Organisations need to think carefully about how state-of-the-art technology tools contribute to the achievement of company goals before investing, says Cesar Bacani
This article was first published in the April 2019 China edition of Accounting and Business magazine.
Blockchain. Robotic process automation. Artificial intelligence. Chatbots. Machine learning. Virtual reality. Analytics. Business intelligence. The barrage of fancy technology terms and concepts is continuing in 2019. No doubt new terms and products will be coined and hyped in the coming months. How is the finance function supposed to make sense of a constantly moving target?
One answer from the panel and roundtable discussions I have moderated over the years: you don’t need to. What CFOs must do is be clear in their mind what the finance organisation’s tasks are in relation to the company’s goals – and then spend only on technology that directly contributes to achieving those goals.
That said, I think every firm needs to adopt digital invoicing, which allows entry to, and more efficient participation in, local and global supply chains. This makes it easier to then proceed to blockchain ledgers, which allow authorised users to record invoices and other transactions on a blockchain. These can be entered from different devices across geographies, but the chain is designed to constantly be verified and updated in real time, so there is only one single version of the truth.
When the blockchain ledgers are integrated with ERP, performance management and other systems, the finance function and other departments will be able to slice and dice all sorts of historical and real-time data for forecasting, analytics, business insights, compliance and other value-added tasks that can confer a competitive advantage.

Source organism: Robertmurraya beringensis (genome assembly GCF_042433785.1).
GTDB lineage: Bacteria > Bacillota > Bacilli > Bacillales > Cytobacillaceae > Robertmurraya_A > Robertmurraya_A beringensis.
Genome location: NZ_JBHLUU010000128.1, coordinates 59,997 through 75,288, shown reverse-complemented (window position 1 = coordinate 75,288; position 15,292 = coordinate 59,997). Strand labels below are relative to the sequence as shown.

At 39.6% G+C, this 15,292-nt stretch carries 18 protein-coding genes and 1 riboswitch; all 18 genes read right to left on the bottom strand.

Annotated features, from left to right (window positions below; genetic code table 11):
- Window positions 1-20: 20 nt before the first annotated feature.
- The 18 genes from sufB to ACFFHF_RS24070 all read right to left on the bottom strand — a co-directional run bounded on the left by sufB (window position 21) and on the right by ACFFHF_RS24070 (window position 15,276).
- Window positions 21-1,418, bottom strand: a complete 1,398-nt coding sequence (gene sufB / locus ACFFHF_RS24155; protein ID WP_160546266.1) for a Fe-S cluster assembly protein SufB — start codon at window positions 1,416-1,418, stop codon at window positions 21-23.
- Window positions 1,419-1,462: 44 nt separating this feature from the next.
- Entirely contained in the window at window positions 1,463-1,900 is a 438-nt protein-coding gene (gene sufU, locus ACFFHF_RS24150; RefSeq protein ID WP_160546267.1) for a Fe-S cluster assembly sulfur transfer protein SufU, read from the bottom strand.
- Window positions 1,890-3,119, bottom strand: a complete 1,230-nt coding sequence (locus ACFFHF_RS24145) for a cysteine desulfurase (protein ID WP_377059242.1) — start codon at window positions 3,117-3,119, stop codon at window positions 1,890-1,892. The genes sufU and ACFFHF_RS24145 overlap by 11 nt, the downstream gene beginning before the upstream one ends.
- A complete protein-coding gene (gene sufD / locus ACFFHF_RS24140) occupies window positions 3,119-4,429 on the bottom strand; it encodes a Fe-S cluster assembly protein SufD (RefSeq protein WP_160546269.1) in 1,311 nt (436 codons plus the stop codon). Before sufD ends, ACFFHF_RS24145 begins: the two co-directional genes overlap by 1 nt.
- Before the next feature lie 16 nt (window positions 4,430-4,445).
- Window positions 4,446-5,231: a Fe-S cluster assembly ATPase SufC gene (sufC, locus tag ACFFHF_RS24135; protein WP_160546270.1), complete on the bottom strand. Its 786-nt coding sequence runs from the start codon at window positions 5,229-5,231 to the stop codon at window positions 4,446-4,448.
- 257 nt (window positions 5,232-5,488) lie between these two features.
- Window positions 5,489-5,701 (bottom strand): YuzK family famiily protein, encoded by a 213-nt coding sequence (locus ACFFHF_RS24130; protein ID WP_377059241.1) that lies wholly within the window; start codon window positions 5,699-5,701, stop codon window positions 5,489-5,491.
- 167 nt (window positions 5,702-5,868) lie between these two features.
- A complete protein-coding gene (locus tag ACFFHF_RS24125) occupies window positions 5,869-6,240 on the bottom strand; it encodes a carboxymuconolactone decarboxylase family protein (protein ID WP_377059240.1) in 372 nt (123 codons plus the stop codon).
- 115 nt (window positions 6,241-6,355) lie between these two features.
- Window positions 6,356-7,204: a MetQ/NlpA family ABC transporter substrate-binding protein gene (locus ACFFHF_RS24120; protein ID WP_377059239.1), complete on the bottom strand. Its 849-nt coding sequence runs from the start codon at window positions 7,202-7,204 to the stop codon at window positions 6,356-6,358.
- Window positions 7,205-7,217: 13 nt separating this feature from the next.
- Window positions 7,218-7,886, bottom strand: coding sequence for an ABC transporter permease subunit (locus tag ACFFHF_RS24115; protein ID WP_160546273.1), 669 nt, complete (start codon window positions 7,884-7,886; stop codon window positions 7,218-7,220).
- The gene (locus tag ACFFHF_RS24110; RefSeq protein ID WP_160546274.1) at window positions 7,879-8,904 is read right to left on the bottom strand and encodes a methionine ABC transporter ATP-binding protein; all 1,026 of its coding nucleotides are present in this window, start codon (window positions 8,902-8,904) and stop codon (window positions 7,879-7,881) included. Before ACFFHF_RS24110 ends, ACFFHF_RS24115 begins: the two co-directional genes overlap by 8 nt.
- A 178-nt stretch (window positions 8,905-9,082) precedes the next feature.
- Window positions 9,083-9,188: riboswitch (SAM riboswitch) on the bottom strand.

The deluge of data can be too much for spreadsheets and human operators to handle, so it may make sense to deploy AI, machine learning, RPA and the like so finance professionals can analyse the data and recommend courses of action.
But for some CFOs, I would argue that blockchain ledgers and sophisticated analytics are not really must-haves. Single-geography organisations with relatively simple business models or those in stable, predictable industries should be able to get by with spreadsheets or a commercial accounting package with basic data visualisation and analytics features.
To my mind, the organisations that would benefit most from blockchain, AI and other sophisticated (and expensive) technologies include multinationals and large companies with a presence in two or more markets, companies in regulated industries such as banking, companies with complicated ownership structures and strict financial reporting requirements, and those in ultra-competitive industries such as retailing, e-commerce, technology and services.
Whatever the course of action, though, one technology that every company needs, in addition to digital invoicing, is a robust cybersecurity system. In the digital global economy, everyone is at risk from hackers and other dangerous actors. If CFOs have the budget for only one technology, cybersecurity is surely it.
Cesar Bacani is a freelance journalist. This is his final column for AB as he focuses on charity work in his native Philippines.
"Every firm needs to adopt digital invoicing, which allows entry to, and more efficient participation in, local and global supply chains"